Gabriel's Horn, Pastor George Weaver, December, 2013

posted Nov 29, 2013, 12:31 PM by Lois Kerchner   [ updated Nov 29, 2013, 12:31 PM ]

Glory To the Newborn King

    I have taken an interest over the years in discovering some of the facts and circumstances surrounding the origin of musical works, especially hymns and Christmas carols. Since we are approaching the Christmas season, I thought I would share some tidbits about one of my favorite religious songs of the season, “Hark! the Herald Angels Sing.”

     Charles Wesley (1707-1788), credited as one of those who began the Methodist movement in the Church of England and a younger brother of John Wesley, was a prolific hymn writer and poet. He is said to have written some six thousand hymns and is by far the largest contributor to our hymnal (see page 922). He seems to have written something for almost every possible situation or occasion.

     In 1737, C. Wesley was working on a composition for Christmas during his daily quiet time as a young pastor. Upon his jotting down the line, “Hark! how all the welkin rings,” the new song quickly came together. Welkin, an uncommon word nowadays, literally means the “vault of Heaven” and is still included in current Merriam-Webster dictionaries. Hark! How All the Welkin Rings premiered in Wesley’s own congregation and soon gained favor among other churches within the Methodist movement. Wesley, of course, was pleased by its acceptance.

    He was not pleased, however, when George Whitfield, C. Wesley’s old college friend and co-worker, changed the original opening couplet, “Hark! how all the welkin rings/Glory to the King of Kings,” to the familiar one we sing nowadays without consulting him. Wesley didn’t believe there was any Biblical reference to angels singing about the birth of Christ. He personally refused to ever sing the rework of his song by Whitfield for all of his days here on earth.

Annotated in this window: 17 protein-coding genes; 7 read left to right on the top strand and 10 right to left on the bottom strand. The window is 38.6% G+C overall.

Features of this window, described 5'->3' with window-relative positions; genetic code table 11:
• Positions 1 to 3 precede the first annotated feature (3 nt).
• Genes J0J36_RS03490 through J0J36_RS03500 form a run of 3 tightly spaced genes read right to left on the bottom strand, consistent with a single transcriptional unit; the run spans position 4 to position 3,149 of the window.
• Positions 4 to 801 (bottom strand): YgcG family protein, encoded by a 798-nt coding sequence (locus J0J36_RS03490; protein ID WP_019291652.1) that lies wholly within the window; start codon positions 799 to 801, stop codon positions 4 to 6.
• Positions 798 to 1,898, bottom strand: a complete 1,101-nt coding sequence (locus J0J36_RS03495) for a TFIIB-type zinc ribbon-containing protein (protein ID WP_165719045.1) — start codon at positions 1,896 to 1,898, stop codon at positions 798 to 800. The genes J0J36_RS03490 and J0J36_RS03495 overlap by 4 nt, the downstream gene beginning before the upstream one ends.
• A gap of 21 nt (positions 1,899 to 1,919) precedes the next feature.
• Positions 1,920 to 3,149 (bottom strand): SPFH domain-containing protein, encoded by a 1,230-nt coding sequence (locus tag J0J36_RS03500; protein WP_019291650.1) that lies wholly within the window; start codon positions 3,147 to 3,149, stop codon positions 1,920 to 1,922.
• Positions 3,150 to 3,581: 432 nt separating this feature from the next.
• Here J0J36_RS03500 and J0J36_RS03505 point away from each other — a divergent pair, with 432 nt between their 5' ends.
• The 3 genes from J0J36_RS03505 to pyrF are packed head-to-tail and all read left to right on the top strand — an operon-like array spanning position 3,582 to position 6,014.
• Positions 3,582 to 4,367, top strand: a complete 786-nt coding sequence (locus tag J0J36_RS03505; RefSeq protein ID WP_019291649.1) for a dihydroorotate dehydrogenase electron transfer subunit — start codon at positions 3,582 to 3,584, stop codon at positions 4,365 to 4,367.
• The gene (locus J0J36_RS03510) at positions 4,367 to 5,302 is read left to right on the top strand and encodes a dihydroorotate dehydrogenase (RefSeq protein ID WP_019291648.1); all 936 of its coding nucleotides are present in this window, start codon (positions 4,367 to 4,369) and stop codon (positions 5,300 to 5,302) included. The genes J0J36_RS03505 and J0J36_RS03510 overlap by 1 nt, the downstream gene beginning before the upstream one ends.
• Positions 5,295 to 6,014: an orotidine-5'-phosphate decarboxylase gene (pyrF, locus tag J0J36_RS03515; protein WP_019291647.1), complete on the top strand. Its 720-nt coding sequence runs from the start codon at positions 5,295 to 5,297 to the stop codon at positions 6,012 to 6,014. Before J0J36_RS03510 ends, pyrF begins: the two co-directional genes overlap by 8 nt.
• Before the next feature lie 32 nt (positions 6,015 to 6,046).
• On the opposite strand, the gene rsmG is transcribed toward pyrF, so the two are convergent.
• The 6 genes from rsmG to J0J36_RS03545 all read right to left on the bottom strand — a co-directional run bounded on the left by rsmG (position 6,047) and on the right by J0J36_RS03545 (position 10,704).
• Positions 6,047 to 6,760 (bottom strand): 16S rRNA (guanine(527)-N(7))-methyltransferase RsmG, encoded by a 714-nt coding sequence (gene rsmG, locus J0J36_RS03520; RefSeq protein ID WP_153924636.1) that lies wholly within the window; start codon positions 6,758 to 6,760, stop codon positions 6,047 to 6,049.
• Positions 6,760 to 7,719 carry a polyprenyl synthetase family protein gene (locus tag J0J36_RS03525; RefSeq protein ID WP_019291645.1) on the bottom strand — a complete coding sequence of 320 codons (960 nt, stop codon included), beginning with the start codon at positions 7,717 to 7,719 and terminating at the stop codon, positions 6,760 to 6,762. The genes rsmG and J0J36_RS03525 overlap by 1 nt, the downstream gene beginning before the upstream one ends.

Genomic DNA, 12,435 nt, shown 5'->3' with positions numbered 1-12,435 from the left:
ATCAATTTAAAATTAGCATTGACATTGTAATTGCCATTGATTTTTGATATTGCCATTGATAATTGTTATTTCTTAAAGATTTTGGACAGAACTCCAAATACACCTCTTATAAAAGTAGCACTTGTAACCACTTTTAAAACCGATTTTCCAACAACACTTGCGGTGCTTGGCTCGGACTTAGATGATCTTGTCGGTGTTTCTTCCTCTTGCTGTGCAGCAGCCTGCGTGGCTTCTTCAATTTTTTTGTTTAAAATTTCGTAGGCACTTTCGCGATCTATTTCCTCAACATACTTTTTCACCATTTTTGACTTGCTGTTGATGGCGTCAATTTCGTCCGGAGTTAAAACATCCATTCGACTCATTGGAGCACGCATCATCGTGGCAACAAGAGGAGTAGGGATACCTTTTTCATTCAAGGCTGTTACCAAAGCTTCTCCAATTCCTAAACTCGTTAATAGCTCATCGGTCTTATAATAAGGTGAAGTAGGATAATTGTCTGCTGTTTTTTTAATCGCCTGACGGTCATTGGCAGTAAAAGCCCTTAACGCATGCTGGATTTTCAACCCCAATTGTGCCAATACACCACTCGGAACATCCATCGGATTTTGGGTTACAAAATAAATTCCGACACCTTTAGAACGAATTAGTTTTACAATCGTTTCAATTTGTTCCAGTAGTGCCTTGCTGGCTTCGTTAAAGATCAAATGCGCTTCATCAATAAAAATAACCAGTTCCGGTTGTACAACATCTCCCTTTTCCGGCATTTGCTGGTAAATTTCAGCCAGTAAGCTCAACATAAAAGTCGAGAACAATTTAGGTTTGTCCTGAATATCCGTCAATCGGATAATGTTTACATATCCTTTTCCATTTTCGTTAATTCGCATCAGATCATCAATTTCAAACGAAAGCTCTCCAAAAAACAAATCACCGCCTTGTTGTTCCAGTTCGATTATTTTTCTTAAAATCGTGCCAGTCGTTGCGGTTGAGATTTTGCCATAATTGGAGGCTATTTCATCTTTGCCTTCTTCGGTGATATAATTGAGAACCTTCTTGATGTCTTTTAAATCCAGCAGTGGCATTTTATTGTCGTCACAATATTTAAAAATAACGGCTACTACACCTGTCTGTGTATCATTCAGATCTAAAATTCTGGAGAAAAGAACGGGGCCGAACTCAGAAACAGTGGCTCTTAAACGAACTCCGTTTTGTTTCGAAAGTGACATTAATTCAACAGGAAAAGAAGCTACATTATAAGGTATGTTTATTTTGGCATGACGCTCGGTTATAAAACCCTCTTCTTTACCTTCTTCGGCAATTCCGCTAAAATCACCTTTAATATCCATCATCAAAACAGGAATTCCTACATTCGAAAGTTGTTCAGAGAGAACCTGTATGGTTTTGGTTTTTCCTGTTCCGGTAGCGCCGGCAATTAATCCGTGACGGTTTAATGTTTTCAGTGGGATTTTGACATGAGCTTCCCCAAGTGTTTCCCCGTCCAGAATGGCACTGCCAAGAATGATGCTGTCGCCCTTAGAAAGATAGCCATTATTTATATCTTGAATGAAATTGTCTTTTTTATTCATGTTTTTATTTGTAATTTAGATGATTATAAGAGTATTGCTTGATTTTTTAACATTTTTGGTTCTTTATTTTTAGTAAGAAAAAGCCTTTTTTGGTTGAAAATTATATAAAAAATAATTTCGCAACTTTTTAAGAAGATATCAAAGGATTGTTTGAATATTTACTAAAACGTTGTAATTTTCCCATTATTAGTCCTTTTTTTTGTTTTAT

Wesley may not have liked the new version, but certainly others did. This was particularly true when in the following century, the English musician, William H. Cummings, adapted the Wesley and Whitfield lyrics to the melody of a cantata by Felix Mendelssohn, called Festgesang or “Festival,” that had been composed in 1840, to celebrate Gutenberg's invention of the printing press.

     The road to popularity and wide acceptance for Wesley's Christmas carol began when a misquoted verse of Scripture by G. Whitfield was combined with the Felix Mendelssohn melody written to honor the man who first printed the Bible (Johann Gutenberg). According to A. Collins in Stories Behind the Best-Loved Songs of Christmas, “It now seems appropriate that the words of a man who lived to evangelize the whole world for Christ (Wesley) should be tied to a tribute written for a man who invented a method of mass—producing God's Word for all to read,” even though neither Wesley nor Mendelssohn would probably have approved of this unique combination of lyric and melody.


Pastor of Maturing Ministries,

Pastor George Weaver